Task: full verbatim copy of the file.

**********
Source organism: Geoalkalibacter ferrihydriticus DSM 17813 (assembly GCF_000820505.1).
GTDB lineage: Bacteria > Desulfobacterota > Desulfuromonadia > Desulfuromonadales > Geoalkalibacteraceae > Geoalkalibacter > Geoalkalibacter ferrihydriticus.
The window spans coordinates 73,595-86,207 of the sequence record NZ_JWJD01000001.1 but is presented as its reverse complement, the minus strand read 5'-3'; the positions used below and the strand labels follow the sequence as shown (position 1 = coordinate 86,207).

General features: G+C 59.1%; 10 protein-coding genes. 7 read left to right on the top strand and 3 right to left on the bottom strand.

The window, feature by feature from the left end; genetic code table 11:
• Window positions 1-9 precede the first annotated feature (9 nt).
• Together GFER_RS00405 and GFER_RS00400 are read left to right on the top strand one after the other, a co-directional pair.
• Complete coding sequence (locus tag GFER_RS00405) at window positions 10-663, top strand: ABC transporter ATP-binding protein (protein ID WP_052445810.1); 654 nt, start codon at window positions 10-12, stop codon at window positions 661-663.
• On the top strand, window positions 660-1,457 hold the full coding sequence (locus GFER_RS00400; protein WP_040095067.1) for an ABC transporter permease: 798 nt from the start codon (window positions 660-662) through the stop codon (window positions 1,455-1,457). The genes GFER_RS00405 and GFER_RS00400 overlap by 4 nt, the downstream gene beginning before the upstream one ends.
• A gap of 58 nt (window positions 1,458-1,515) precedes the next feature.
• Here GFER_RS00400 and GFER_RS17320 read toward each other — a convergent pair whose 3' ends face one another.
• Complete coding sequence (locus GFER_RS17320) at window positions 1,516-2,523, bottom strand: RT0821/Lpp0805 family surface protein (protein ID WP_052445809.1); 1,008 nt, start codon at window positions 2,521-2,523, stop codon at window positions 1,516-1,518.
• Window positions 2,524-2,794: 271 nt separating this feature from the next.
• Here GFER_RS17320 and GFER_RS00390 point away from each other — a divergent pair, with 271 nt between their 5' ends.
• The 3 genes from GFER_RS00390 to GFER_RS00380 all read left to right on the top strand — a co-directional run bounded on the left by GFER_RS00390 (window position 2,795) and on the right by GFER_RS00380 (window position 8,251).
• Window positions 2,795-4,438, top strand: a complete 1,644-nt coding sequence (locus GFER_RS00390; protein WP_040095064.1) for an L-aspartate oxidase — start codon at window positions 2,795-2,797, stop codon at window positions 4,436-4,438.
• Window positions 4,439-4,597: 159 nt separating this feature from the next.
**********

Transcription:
Source organism: Geoalkalibacter ferrihydriticus DSM 17813 (assembly GCF_000820505.1).
GTDB lineage: Bacteria > Desulfobacterota > Desulfuromonadia > Desulfuromonadales > Geoalkalibacteraceae > Geoalkalibacter > Geoalkalibacter ferrihydriticus.
The window spans coordinates 73,595-86,207 of the sequence record NZ_JWJD01000001.1 but is presented as its reverse complement, the minus strand read 5'-3'; the positions used below and the strand labels follow the sequence as shown (position 1 = coordinate 86,207).

General features: G+C 59.1%; 10 protein-coding genes. 7 read left to right on the top strand and 3 right to left on the bottom strand.

The window, feature by feature from the left end; genetic code table 11:
• Window positions 1-9 precede the first annotated feature (9 nt).
• Together GFER_RS00405 and GFER_RS00400 are read left to right on the top strand one after the other, a co-directional pair.
• Complete coding sequence (locus tag GFER_RS00405) at window positions 10-663, top strand: ABC transporter ATP-binding protein (protein ID WP_052445810.1); 654 nt, start codon at window positions 10-12, stop codon at window positions 661-663.
• On the top strand, window positions 660-1,457 hold the full coding sequence (locus GFER_RS00400; protein WP_040095067.1) for an ABC transporter permease: 798 nt from the start codon (window positions 660-662) through the stop codon (window positions 1,455-1,457). The genes GFER_RS00405 and GFER_RS00400 overlap by 4 nt, the downstream gene beginning before the upstream one ends.
• A gap of 58 nt (window positions 1,458-1,515) precedes the next feature.
• Here GFER_RS00400 and GFER_RS17320 read toward each other — a convergent pair whose 3' ends face one another.
• Complete coding sequence (locus GFER_RS17320) at window positions 1,516-2,523, bottom strand: RT0821/Lpp0805 family surface protein (protein ID WP_052445809.1); 1,008 nt, start codon at window positions 2,521-2,523, stop codon at window positions 1,516-1,518.
• Window positions 2,524-2,794: 271 nt separating this feature from the next.
• Here GFER_RS17320 and GFER_RS00390 point away from each other — a divergent pair, with 271 nt between their 5' ends.
• The 3 genes from GFER_RS00390 to GFER_RS00380 all read left to right on the top strand — a co-directional run bounded on the left by GFER_RS00390 (window position 2,795) and on the right by GFER_RS00380 (window position 8,251).
• Window positions 2,795-4,438, top strand: a complete 1,644-nt coding sequence (locus GFER_RS00390; protein WP_040095064.1) for an L-aspartate oxidase — start codon at window positions 2,795-2,797, stop codon at window positions 4,436-4,438.
• Window positions 4,439-4,597: 159 nt separating this feature from the next.